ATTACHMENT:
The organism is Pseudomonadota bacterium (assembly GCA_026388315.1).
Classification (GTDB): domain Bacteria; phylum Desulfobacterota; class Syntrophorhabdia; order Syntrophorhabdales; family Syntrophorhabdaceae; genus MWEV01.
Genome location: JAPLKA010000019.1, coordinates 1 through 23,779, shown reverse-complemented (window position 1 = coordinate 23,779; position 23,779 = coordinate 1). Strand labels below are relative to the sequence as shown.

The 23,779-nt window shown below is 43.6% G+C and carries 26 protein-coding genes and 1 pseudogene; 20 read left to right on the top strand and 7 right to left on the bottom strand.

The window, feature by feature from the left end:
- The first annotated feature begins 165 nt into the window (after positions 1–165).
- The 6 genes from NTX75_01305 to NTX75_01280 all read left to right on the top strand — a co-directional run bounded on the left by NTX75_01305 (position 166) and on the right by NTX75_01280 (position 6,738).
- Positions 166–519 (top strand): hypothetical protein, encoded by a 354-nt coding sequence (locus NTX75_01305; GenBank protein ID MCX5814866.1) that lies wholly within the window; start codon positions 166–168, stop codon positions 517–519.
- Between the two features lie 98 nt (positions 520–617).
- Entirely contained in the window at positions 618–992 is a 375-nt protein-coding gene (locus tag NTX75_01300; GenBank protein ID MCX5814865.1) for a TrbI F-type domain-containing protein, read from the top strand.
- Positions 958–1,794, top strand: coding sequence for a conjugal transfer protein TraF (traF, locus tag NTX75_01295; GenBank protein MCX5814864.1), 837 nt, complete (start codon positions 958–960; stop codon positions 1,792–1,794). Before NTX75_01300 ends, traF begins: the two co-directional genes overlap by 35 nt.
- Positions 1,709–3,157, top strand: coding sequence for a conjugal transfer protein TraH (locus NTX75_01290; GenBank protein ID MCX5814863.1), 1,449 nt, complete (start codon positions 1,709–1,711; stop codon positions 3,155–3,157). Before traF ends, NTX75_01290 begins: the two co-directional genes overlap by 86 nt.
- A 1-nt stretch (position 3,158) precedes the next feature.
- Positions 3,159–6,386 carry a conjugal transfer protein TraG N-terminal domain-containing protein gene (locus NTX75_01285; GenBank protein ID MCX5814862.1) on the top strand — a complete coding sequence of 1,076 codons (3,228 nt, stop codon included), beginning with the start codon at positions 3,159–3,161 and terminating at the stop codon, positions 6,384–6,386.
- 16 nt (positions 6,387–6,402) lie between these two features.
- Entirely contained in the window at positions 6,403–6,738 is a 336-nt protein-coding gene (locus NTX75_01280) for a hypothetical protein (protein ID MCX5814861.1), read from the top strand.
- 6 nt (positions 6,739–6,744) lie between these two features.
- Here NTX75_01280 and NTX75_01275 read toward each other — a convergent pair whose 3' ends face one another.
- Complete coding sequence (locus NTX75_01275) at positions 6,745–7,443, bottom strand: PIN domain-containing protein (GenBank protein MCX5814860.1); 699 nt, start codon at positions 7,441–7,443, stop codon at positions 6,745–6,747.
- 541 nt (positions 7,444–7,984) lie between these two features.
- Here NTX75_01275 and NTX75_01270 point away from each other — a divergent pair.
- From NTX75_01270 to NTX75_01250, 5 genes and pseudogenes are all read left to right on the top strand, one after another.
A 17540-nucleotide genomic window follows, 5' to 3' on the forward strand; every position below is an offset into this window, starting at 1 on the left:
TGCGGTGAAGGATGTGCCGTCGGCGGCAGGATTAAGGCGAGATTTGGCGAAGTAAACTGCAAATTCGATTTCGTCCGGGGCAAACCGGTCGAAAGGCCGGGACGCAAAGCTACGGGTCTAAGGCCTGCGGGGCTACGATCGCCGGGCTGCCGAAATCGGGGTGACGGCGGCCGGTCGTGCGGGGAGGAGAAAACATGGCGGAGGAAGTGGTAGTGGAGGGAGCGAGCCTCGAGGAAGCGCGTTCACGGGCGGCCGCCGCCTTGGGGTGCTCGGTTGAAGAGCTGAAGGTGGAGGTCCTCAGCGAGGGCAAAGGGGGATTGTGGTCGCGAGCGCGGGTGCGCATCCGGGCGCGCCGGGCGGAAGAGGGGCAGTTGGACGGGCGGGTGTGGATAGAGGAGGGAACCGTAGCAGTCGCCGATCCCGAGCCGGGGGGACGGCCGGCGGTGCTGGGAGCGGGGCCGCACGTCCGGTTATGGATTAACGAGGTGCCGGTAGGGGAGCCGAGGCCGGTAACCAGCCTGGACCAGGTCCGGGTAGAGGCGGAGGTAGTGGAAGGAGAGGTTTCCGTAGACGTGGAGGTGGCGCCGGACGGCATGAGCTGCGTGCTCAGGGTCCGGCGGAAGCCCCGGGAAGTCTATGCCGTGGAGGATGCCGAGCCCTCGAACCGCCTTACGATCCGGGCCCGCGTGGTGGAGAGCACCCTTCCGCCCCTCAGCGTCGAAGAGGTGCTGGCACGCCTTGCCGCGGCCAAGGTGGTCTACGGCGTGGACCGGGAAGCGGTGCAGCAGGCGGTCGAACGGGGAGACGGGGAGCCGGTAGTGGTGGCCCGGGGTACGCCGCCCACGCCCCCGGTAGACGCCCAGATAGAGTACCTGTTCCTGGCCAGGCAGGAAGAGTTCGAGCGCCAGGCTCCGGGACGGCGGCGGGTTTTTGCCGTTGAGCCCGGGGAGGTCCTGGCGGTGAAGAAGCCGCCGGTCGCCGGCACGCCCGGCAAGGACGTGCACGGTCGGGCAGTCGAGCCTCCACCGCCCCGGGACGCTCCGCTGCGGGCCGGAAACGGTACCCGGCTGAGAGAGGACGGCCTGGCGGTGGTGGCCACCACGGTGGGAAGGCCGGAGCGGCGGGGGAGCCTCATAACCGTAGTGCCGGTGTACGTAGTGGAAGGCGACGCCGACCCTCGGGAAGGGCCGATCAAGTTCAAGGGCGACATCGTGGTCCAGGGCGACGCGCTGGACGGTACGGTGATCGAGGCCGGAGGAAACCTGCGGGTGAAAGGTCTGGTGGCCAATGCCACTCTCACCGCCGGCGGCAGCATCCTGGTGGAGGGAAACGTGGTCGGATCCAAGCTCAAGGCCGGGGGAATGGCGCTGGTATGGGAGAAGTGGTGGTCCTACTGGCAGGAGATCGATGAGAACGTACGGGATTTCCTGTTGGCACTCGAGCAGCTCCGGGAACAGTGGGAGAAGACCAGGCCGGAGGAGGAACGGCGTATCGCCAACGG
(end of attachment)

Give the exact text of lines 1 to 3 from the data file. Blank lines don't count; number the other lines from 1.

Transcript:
The organism is Pseudomonadota bacterium (assembly GCA_026388315.1).
Classification (GTDB): domain Bacteria; phylum Desulfobacterota; class Syntrophorhabdia; order Syntrophorhabdales; family Syntrophorhabdaceae; genus MWEV01.
Genome location: JAPLKA010000019.1, coordinates 1 through 23,779, shown reverse-complemented (window position 1 = coordinate 23,779; position 23,779 = coordinate 1). Strand labels below are relative to the sequence as shown.